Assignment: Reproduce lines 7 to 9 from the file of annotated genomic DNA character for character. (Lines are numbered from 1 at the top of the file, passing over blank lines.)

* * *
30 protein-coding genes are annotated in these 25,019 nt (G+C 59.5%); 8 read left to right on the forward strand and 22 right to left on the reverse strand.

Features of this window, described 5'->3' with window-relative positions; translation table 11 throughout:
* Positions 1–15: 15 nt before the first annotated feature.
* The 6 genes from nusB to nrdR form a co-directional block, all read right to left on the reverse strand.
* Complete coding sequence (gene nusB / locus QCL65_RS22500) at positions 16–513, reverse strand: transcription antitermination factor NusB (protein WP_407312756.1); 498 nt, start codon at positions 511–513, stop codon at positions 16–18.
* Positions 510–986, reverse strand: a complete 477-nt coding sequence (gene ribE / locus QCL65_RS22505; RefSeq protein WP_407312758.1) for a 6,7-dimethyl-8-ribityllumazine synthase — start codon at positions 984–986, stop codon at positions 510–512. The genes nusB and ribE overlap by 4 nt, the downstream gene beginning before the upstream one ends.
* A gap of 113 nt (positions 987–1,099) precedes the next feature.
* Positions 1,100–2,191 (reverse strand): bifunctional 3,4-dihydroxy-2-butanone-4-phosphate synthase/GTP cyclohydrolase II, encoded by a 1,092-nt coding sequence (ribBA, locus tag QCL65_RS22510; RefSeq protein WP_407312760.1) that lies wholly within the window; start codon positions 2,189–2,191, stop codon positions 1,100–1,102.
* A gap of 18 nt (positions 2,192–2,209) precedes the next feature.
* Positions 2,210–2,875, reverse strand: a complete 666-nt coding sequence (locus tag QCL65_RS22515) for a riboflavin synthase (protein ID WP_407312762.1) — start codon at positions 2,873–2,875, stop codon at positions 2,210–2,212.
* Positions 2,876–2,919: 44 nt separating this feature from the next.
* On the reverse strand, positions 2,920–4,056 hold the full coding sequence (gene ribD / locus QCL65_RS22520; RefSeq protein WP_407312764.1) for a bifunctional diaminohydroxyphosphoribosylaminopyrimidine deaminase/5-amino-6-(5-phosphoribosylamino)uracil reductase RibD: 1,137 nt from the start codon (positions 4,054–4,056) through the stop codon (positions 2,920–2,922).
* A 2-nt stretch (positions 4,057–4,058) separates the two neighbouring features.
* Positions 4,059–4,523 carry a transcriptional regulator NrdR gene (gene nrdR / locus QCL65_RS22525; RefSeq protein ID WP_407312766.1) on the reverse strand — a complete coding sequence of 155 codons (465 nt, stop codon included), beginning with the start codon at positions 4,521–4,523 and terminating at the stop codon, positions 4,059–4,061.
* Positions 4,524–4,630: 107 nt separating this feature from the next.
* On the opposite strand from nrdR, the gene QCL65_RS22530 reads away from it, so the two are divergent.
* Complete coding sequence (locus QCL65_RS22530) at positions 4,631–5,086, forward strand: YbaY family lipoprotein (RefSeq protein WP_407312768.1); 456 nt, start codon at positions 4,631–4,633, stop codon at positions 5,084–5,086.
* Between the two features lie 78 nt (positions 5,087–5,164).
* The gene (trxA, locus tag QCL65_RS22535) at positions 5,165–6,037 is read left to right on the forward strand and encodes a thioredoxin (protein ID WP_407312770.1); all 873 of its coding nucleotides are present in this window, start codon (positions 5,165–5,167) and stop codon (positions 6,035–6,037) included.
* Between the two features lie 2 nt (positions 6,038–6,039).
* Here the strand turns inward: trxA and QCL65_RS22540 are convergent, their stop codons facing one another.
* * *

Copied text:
* A gap of 113 nt (positions 987–1,099) precedes the next feature.
* Positions 1,100–2,191 (reverse strand): bifunctional 3,4-dihydroxy-2-butanone-4-phosphate synthase/GTP cyclohydrolase II, encoded by a 1,092-nt coding sequence (ribBA, locus tag QCL65_RS22510; RefSeq protein WP_407312760.1) that lies wholly within the window; start codon positions 2,189–2,191, stop codon positions 1,100–1,102.
* A gap of 18 nt (positions 2,192–2,209) precedes the next feature.